Chinese Officials’ Offspring Gain Higher Entry in Tough Job Market

By Michelle Yu
Michelle Yu
Michelle Yu
May 13, 2013 Updated: May 12, 2013

It’s no secret that Chinese officials enjoy privileges in all aspects of life, but recent research shows these extend to the next generation: New graduates with one or both parents working for the Communist Party receive a 15 percent higher starting salary on average than peers with similar qualifications.

The Tsinghua University study, conducted by surveying over 6,000 new graduates nationwide, also shows that officials’ children are much more likely to land jobs in trendy and lucrative sectors, like finance and government, while those without connections tend to work in less popular industries like mining and construction.

Research leader Li Hongbin, deputy director of the China Data Center of Tsinghua University, told Beijing Evening News that parents’ political status greatly impacts graduates’ starting salary beyond any other factor, even student school performance, and parental income and education level.
In fact, Li said, top-performing students tend to have lower starting salaries, as those who work hardest are often poorer children who need to earn a scholarship by getting good grades.

Similarly, working during college is negatively correlated with income, Li said. Such students are typically from poorer families that can’t afford the tuition and living expenses.

In contrast, potential to thrive in the Party system improves the chance of a higher starting salary, for example by joining the Party or Party-affiliated student associations.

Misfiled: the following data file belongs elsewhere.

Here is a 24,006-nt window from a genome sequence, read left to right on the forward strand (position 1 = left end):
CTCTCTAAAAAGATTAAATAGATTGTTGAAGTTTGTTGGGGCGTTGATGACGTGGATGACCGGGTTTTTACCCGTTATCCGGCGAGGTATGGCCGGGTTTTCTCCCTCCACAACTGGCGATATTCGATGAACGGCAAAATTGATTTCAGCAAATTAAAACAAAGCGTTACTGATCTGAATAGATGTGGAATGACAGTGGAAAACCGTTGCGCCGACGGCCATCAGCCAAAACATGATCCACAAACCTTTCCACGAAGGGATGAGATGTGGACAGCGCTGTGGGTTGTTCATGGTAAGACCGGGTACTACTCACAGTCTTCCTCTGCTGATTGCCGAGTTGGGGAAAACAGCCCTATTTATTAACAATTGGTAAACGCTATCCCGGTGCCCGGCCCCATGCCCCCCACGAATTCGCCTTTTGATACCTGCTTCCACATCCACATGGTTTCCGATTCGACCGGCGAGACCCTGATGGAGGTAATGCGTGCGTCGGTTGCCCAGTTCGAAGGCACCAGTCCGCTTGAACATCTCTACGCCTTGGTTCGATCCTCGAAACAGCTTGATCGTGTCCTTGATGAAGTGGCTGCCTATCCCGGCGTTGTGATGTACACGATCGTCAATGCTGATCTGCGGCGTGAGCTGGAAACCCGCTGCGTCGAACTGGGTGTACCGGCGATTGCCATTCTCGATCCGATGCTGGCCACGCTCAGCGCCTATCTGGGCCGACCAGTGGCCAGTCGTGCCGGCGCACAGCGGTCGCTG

In recent years, there have been plenty of extreme cases involving officials’ children being given senior positions. Examples include a 22-year-old woman appointed as vice chief of a district Development and Reform Commission, and a 27-year-old man who took over from his father as a county vice governor, when he was promoted to a new position.

On popular news site, many readers left comments about the study, sharing their personal experiences of officials abusing political power to help their children into the most coveted positions.  

In China’s current tough job market, this employment inequality exacerbates the already strained relationship between officials and ordinary Chinese. “When such anger and injustice hit a certain level, major social turbulence will occur, followed by the reallocation of wealth,” said one netizen. “I just wish it either doesn’t happen or happens soon.”